Coop roof and insulation questions??

Discussion in 'Coop & Run - Design, Construction, & Maintenance' started by austinfarm, Jul 2, 2010.

  1. austinfarm

    austinfarm Out Of The Brooder

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    I am trying to design an affordable chicken coop, but I am not a builder. I am not sure the correct way to do things. I have a couple questions.

    Question 1:

    If I am going to use corrugated tin on the roof, do I have to use plywood underneath it or can I just lay it over a frame of 2x4s?

    Question 2:

    I live in south eastern washington. We are considered desert. In the winter it usually gets down to the teens or 20s during the day in January or Feb. The rest of the winter is usually around 32-40 degrees. I want to get 4 Rhode Island Reds. Do I need to insulate my coop or will they be okay in a 4X4 coop? The reason I ask is because I saw someone in Parma, ID selling chicken coops and none of them are insulated. The weather in those parts is pretty similar to here. I also read somewhere that you should keep the windows wide open even in the winter? What do you think?

    Thanks in advance. I have never had chickens before so any help would be greatly appreciated.
     
  2. u8sushi

    u8sushi Out Of The Brooder

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    If your coop is close to the house I would use plywood under the tin to cut down on the rain noise.

    I would insulate to keep warm in the winter and cooler in the summer. Good luck Chickens are habit forming and I need a 12 step program.
     
  3. teach1rusl

    teach1rusl Love My Chickens

    You wouldn't NEED insulation, but it's nice to have. Most in my area sell coops without insulation, but most people in this area view them as "just chickens," pretty disposable (not MY view). I will say, in a 4 x 4 coop, insulating would be hard, because it'd take SO much of your space. And honestly, your birds would most likely be fine without it, although I certainly would NOT leave windows wide open when it's freezing and below. You want plenty of ventilation up high (above roost level), but you certainly don't want cold drafts blowing on your birds in cold weather...dead chickens is what you'll end up with.
    IMO, you should put the metal roofing on top of plywood. Metal alone tends to sweat, and you don't want moisture build-up in your coop, plus a sushi mentioned, the noise of rain would be deafening... Good luck!
     
  4. patandchickens

    patandchickens Flock Mistress

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    You can just install it on 2x4 purlins(strapping, nailers, whatever ya want to call them) attached horizontally on your rafters or trusses.

    HOWEVER if you frequently get below freezing in winter, you will need to have something on the underside of the metal roof, either insulation or plywood. Otherwise it becomes a 'condensation/frost farm' and you get humidity problems that cannot necessarily be solved easily.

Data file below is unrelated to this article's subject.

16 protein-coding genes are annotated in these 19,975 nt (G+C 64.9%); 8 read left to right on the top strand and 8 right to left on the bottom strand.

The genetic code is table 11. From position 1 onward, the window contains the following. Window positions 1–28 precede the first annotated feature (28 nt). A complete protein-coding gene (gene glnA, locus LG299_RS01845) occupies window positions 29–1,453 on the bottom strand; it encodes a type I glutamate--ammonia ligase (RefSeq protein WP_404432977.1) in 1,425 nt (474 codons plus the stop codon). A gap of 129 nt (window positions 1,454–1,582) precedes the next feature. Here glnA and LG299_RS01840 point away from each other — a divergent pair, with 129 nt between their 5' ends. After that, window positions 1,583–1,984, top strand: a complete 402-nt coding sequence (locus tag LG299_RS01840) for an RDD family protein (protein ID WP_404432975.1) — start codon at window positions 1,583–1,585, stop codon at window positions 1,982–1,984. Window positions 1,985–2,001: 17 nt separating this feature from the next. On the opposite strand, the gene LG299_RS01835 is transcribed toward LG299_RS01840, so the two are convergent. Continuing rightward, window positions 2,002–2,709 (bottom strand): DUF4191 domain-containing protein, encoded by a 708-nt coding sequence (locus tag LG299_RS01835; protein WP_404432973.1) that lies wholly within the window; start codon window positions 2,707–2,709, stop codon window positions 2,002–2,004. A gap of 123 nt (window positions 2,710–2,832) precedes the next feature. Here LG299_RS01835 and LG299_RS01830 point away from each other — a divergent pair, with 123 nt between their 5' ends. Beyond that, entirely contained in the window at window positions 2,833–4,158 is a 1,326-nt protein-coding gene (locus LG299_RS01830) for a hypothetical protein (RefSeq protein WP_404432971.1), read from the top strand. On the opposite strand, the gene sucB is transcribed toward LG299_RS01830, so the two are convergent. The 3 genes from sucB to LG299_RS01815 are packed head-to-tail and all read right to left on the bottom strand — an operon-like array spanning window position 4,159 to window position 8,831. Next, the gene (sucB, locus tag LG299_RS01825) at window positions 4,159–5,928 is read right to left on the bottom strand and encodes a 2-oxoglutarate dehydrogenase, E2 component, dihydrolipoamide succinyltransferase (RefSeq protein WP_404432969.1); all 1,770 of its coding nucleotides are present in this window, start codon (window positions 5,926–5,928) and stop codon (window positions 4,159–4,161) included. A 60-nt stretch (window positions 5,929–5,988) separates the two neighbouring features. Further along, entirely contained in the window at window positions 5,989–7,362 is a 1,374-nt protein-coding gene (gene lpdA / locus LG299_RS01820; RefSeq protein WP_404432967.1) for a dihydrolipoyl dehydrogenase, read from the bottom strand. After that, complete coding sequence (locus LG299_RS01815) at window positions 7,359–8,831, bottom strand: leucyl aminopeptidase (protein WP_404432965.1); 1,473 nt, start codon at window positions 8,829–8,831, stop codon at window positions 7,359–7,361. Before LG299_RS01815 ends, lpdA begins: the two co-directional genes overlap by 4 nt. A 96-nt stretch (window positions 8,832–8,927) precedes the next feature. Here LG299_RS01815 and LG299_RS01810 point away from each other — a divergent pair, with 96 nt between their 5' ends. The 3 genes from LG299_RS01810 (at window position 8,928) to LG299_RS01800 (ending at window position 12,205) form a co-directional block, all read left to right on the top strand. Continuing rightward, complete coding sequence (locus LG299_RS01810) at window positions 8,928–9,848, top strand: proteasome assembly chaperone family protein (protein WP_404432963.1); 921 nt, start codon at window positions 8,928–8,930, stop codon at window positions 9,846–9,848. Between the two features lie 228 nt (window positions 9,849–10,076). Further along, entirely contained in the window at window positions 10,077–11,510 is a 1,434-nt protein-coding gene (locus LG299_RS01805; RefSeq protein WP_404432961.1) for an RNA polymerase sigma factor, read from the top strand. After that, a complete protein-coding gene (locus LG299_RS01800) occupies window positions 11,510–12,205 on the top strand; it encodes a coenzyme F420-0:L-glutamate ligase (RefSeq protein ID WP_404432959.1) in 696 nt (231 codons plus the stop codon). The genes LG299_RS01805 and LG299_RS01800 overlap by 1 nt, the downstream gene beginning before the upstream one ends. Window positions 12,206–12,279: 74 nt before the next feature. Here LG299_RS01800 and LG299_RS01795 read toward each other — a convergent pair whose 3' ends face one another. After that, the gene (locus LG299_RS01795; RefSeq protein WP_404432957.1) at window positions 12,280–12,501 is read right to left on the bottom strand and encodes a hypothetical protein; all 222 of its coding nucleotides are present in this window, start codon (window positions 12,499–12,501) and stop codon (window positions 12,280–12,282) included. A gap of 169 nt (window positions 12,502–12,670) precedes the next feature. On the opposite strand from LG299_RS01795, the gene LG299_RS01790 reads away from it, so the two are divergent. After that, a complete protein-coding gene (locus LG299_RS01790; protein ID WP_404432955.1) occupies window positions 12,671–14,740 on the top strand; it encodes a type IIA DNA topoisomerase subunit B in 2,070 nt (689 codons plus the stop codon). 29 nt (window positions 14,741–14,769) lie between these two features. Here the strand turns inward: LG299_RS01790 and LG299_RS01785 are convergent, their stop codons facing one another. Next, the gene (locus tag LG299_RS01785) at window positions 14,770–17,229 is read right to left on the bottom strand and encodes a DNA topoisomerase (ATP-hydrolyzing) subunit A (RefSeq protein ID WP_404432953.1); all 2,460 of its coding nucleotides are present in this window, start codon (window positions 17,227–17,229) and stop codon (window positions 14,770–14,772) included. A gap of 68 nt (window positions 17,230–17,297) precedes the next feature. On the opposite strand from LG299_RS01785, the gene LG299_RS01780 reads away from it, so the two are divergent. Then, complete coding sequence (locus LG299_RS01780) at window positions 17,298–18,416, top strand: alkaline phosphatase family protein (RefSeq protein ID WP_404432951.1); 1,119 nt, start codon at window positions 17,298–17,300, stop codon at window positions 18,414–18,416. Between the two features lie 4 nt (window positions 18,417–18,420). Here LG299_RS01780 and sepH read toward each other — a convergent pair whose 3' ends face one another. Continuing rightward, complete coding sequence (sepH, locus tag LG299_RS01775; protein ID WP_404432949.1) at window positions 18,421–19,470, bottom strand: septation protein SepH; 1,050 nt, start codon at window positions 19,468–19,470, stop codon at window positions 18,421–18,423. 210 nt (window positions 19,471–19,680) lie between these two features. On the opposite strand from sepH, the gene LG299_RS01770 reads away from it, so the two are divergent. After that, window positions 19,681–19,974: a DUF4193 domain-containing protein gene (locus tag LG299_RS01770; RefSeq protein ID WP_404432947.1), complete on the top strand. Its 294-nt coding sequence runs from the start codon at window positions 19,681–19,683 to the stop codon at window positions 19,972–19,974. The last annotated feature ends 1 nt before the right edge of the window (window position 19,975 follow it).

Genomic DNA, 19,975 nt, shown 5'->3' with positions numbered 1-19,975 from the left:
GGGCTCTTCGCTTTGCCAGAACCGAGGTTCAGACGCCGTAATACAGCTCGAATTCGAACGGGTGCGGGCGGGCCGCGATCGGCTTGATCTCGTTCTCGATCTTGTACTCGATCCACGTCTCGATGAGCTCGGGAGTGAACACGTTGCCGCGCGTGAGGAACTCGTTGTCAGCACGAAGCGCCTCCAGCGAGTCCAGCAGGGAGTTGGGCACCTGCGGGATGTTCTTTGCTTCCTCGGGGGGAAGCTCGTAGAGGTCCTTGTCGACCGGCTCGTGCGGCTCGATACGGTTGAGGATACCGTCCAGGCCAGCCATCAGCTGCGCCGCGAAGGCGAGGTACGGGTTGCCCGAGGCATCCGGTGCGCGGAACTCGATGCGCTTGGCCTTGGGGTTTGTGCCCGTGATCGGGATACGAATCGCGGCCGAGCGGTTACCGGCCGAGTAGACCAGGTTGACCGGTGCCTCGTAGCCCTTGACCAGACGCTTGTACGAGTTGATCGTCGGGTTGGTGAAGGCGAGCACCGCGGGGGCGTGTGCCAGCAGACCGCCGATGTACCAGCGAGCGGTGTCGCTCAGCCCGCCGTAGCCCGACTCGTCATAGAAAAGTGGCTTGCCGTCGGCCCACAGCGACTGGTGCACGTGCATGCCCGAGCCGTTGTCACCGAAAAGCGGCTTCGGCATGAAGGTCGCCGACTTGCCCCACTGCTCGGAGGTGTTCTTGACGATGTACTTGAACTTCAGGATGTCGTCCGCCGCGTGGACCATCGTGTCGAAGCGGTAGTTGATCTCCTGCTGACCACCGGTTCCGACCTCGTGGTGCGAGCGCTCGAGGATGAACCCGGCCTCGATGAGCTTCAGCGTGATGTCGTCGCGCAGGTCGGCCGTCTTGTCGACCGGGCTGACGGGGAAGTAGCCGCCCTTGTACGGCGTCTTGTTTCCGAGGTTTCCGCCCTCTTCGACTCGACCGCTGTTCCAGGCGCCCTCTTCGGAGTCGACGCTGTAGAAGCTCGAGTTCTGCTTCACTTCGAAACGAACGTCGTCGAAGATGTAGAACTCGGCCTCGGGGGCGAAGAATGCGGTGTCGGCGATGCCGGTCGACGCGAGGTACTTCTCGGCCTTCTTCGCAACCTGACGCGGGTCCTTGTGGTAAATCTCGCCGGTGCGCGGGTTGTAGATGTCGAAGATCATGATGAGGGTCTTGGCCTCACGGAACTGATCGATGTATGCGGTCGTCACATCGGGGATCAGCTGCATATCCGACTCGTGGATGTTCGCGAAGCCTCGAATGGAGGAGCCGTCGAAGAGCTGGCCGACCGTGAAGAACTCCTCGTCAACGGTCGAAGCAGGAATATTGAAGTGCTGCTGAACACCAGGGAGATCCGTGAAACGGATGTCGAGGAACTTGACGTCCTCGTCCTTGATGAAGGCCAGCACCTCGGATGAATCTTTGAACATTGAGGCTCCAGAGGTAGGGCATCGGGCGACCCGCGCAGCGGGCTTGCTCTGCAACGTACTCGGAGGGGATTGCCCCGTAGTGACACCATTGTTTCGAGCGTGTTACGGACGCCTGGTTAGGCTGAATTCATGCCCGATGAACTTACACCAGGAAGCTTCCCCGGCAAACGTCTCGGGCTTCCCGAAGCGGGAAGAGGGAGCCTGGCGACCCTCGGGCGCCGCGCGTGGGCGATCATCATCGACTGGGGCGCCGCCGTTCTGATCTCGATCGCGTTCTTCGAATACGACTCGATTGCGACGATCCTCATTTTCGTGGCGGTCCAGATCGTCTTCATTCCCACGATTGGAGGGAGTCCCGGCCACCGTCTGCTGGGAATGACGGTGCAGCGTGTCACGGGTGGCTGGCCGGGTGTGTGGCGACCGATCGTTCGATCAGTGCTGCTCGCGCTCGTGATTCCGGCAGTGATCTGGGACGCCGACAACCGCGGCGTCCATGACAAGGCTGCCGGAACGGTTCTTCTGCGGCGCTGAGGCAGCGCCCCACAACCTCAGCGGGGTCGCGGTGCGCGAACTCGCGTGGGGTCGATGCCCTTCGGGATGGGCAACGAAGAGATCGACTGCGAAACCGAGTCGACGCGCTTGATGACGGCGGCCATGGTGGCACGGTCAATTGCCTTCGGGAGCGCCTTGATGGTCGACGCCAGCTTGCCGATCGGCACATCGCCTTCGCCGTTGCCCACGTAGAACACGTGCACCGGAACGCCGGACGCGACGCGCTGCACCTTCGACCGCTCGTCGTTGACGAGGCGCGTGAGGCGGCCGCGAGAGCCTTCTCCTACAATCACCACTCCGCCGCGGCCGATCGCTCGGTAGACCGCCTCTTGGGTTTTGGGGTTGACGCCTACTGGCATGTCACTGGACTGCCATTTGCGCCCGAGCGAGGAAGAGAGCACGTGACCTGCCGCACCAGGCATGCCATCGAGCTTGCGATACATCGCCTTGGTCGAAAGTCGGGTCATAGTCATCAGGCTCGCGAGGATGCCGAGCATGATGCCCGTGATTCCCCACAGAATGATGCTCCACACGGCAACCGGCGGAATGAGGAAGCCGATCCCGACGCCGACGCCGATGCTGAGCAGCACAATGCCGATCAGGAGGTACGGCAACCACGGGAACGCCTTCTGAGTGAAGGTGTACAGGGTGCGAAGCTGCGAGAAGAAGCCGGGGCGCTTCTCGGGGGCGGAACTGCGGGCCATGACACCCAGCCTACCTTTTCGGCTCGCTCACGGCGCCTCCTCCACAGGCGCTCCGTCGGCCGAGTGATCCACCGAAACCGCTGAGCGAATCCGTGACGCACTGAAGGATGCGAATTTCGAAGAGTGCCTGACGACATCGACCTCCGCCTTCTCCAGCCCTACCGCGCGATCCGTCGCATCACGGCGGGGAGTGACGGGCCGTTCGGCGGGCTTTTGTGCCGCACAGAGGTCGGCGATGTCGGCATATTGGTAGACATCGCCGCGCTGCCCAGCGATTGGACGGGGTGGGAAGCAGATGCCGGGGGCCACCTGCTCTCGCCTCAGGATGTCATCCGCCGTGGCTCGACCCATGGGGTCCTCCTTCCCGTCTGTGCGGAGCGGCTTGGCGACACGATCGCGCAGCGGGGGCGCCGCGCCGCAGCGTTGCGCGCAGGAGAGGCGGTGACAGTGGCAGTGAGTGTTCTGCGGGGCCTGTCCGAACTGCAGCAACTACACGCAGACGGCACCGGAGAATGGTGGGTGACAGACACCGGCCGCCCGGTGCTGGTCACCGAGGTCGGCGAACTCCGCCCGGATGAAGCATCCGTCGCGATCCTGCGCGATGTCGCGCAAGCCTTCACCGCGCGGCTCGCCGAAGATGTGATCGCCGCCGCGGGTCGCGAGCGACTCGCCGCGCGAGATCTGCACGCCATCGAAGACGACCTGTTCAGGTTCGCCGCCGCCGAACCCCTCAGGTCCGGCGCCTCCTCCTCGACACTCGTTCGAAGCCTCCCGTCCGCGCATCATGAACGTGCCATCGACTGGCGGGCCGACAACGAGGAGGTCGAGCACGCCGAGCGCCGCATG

You don't need insulation in your climate. It wouldn't HURT, though.

    Good luck, have fun,

    Pat
     
  5. austinfarm

    austinfarm Out Of The Brooder

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    Thank you for the replies. I was wondering what size boards you would use under a sloped roof and if you would need to cover the gaps that would make in the winter time? I was afraid since heat rises it would go right out of the coop, but if all the windows are closed that would be the only ventilation.
     
  6. write2caroline

    write2caroline Chillin' With My Peeps

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    The reason for the high ventilation is to avoid frostbite - if the coop ventilation is limited a lot of moisture is in the air and the chickens can get frostbite on their combs and feet.
    Caroline
     
  7. Coreyboy18

    Coreyboy18 Chillin' With My Peeps

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    Quote:I am in New Orleans and I think we have similar temperatures, with the exception of the humidity. I did a galvanized tin roof on mine and the heat without a board under it seems like it would act as an oven (you know the Coleman ovens that you can buy for when you go camping?). So I put a piece of plywood underneath and it is great, absorbs the heat, helps with the sound from the rain, and I also built a gutter on it to harvest rainwater. I left the lip at the roof open to allow the heat to rise up and flow out. There's a picture to show below...

    [​IMG]

    Hope this helps!
     
  8. teach1rusl

    teach1rusl Love My Chickens

    Quote:Actually, as long as the gaps are covered with hardware cloth (if they're bigger than an inch or so), you WANT the warm, moist air escaping. I know it sounds contradictory...trying to conserve heat and letting heat escape, but getting rid of that warm, moist air is what you want, especially in a small coop w/the number of birds you have. The moisture is what often results in frostbite issues...
     

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